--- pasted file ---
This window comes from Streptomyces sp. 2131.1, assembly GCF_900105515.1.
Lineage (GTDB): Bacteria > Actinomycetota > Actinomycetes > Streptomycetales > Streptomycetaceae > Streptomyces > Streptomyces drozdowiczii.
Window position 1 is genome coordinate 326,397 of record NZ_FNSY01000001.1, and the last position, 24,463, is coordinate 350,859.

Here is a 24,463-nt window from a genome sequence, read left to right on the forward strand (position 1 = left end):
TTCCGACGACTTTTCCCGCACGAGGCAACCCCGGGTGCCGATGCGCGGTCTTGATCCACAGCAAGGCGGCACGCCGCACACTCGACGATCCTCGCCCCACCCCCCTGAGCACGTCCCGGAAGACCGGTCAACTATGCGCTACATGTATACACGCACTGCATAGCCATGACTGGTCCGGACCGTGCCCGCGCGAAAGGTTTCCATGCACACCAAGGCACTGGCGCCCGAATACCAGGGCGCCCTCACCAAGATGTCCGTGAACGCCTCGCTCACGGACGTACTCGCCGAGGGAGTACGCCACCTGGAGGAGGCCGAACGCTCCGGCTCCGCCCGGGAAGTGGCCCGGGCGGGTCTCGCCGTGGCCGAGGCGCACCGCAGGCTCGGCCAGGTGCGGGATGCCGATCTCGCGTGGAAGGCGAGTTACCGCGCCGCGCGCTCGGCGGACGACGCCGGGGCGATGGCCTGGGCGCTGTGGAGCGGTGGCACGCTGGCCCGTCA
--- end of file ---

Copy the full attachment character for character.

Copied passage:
This window comes from Streptomyces sp. 2131.1, assembly GCF_900105515.1.
Lineage (GTDB): Bacteria > Actinomycetota > Actinomycetes > Streptomycetales > Streptomycetaceae > Streptomyces > Streptomyces drozdowiczii.
Window position 1 is genome coordinate 326,397 of record NZ_FNSY01000001.1, and the last position, 24,463, is coordinate 350,859.

Here is a 24,463-nt window from a genome sequence, read left to right on the forward strand (position 1 = left end):
TTCCGACGACTTTTCCCGCACGAGGCAACCCCGGGTGCCGATGCGCGGTCTTGATCCACAGCAAGGCGGCACGCCGCACACTCGACGATCCTCGCCCCACCCCCCTGAGCACGTCCCGGAAGACCGGTCAACTATGCGCTACATGTATACACGCACTGCATAGCCATGACTGGTCCGGACCGTGCCCGCGCGAAAGGTTTCCATGCACACCAAGGCACTGGCGCCCGAATACCAGGGCGCCCTCACCAAGATGTCCGTGAACGCCTCGCTCACGGACGTACTCGCCGAGGGAGTACGCCACCTGGAGGAGGCCGAACGCTCCGGCTCCGCCCGGGAAGTGGCCCGGGCGGGTCTCGCCGTGGCCGAGGCGCACCGCAGGCTCGGCCAGGTGCGGGATGCCGATCTCGCGTGGAAGGCGAGTTACCGCGCCGCGCGCTCGGCGGACGACGCCGGGGCGATGGCCTGGGCGCTGTGGAGCGGTGGCACGCTGGCCCGTCA